Crabb played 67 games with the Toronto Maple Leafs last season. The 29-year-old recorded 11 goals, 15 assists and 26 points, all representing career highs. Four of his goals were game-winners, which tied him for the second most on the Maple Leafs. Versatility is what makes Crabb an appealing addition for the Capitals. He also spent time on the penalty kill unit.
The 6'1" 190-pound Alaska native has 144 NHL games under his belt with Toronto and Atlanta. He won a Calder Cup with the Chicago Wolves in 2008.
The Alexander Semin era is more than likely coming to a close on Sunday, according to a report by Chuck Gormley of CSNWashington.com. Semin's agent, Mark Gandler, says that there have been no negotiations between the team and the winger and there are no plans to start in the next 48 hours.
Gandler told CSNWashington.com he has had no contract negotiations with the Capitals for the 28-year-old winger and does not expect any to begin in the next 48 hours. He also said he does not anticipate the Capitals trading Semin's rights to another NHL team, as they did with goaltender Tomas Vokoun and defenseman Dennis Wideman.
Semin's time in Washington has been fraught with peaks and valleys. While he has been a great scorer at times, 197 goals and 408 points in seven seasons with the Capitals, his postseason performance has been wholly inconsistent, scoring five goals and nine assists in the 2009 playoffs to only 2 assists in the 2010 playoffs.
The Capitals obviously are trying to revamp the team going into the 2012-13 season and Semin just doesn't have the consistent play to justify another one year extension on.
Don't expect a bevy of big-name signings on July 1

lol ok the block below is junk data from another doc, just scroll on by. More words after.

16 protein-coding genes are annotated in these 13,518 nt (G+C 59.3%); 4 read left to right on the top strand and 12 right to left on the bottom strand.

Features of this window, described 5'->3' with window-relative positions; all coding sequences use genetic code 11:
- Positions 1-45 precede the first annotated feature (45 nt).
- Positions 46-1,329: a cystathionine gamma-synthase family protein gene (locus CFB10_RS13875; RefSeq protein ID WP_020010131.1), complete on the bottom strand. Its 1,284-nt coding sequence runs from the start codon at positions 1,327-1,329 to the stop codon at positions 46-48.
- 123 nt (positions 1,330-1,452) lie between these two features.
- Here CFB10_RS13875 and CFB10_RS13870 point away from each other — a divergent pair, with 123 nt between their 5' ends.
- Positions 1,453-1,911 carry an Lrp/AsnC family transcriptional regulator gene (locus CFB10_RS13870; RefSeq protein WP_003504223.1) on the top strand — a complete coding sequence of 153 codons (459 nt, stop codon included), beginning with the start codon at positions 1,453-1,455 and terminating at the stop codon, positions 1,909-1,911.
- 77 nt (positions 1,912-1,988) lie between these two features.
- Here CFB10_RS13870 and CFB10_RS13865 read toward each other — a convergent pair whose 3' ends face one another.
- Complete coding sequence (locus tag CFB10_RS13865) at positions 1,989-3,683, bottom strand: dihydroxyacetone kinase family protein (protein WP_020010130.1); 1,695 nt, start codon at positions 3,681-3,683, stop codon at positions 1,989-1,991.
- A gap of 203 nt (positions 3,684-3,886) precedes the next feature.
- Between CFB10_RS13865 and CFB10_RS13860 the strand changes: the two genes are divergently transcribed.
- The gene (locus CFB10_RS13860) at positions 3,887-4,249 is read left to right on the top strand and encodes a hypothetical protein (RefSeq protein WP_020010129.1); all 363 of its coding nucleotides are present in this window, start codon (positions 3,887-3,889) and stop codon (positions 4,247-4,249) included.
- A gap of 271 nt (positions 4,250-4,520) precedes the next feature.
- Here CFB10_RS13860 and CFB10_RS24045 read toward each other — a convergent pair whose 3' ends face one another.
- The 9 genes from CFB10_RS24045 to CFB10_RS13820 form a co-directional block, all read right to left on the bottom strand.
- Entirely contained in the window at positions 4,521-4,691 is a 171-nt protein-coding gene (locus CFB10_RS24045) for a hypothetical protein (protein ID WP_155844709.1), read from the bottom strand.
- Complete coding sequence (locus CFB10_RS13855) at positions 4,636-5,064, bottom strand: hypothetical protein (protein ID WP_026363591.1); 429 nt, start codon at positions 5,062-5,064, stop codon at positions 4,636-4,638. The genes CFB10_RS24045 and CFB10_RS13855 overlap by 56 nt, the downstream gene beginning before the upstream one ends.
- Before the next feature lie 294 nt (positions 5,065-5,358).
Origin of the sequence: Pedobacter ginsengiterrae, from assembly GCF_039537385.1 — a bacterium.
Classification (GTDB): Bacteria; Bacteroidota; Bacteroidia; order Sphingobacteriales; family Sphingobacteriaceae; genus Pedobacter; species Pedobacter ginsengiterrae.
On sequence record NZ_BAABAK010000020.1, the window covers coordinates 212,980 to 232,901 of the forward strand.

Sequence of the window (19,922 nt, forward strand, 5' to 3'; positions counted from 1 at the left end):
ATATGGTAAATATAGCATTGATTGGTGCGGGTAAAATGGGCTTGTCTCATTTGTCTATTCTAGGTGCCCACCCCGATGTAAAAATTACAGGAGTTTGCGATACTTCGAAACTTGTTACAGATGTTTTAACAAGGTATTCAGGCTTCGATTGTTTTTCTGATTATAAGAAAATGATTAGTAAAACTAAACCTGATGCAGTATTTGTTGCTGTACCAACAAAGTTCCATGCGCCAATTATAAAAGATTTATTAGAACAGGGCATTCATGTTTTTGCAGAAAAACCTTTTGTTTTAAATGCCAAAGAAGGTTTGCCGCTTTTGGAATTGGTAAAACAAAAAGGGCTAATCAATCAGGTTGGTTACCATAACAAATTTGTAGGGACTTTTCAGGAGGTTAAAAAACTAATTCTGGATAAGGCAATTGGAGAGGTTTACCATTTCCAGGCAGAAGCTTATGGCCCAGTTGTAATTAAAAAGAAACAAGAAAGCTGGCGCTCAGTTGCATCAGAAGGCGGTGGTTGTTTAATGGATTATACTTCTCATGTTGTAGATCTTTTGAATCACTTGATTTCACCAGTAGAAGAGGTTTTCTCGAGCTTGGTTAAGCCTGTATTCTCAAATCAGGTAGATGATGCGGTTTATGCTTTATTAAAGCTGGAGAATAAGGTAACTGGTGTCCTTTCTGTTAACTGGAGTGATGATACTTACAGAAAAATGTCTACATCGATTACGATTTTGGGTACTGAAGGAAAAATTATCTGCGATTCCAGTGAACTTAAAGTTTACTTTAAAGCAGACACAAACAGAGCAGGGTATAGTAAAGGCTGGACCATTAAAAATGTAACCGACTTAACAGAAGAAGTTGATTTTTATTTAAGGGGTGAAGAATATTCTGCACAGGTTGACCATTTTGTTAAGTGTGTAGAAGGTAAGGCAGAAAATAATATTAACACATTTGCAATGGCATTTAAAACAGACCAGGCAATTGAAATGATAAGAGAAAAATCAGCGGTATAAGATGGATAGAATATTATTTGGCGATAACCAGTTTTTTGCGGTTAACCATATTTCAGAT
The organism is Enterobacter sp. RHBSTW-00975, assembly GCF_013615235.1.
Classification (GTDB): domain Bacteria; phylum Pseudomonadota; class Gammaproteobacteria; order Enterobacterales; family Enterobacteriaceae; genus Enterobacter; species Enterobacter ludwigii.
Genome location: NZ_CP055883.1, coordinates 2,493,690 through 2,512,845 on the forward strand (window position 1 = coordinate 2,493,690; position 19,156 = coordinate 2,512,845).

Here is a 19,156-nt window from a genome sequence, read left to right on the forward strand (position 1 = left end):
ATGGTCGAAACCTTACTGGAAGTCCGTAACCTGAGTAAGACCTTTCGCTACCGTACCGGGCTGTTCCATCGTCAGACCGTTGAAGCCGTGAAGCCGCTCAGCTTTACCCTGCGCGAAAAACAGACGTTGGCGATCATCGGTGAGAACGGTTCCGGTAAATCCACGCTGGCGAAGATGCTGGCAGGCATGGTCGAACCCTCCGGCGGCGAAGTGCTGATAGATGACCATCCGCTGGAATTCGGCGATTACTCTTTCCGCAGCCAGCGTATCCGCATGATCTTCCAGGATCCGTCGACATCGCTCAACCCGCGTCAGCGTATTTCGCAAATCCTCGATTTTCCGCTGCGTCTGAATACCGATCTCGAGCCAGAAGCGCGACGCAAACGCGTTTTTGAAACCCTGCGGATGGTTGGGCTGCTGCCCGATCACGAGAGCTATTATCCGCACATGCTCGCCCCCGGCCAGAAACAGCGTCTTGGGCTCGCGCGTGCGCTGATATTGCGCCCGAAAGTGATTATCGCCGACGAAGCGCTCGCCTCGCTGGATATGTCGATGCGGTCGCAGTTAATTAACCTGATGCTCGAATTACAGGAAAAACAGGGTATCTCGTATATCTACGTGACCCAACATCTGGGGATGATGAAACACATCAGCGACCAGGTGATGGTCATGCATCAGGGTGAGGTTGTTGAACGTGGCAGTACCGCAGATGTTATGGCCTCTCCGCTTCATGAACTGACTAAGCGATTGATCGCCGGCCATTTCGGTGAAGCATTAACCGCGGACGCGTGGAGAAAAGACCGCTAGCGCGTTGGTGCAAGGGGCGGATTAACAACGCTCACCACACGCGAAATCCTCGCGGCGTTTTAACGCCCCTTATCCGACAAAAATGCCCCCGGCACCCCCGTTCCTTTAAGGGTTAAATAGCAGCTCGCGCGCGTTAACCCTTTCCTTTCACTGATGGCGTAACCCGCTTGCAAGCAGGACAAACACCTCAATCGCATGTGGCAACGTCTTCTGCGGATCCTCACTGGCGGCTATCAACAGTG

While it was reported yesterday by 106.7 the Fan's Capitals beat reporter Sky Kerstein, senior writer for WashingtonCaps.com Mike Vogel confirmed today that the Washington Capitals have made offers to all of their restricted free agents.
The #Caps have issued qualifying offers to all seven of their RFA players: Beagle, Carlson, Carman, Green, Hamill, Marshall and Perreault.— Mike Vogel (@VogsCaps) June 15, 2012
Retaining John Carlson and Jay Beagle is pretty big for the Capitals. Both players were big contributors during the Capitals' playoff runs this past season. Retaining Mike Green could be a curious decision given his lack of production and his injury history, but obviously George McPhee hopes that some continuity with Green can help the team next season.
Mathieu Perrault is coming off his first full season in the NHL and McPhee thinks there is still plenty of potential in the 24-year-old.
The players have until July 15 to accept Washington's qualifying offer. Beagle, Green, and Perreault have until July 5 to indicate whether they want arbitration.
SB Nation DC's new Capitals editor explores what the summer holds for Washington's NHL team.
The Washington Capitals are still keeping their cards close to the vest when it comes to making a decision on free agents Alexander Semin and Dennis Wideman. Capitals general manager George McPhee has confirmed that the team has made no decision on the two unrestricted free agents.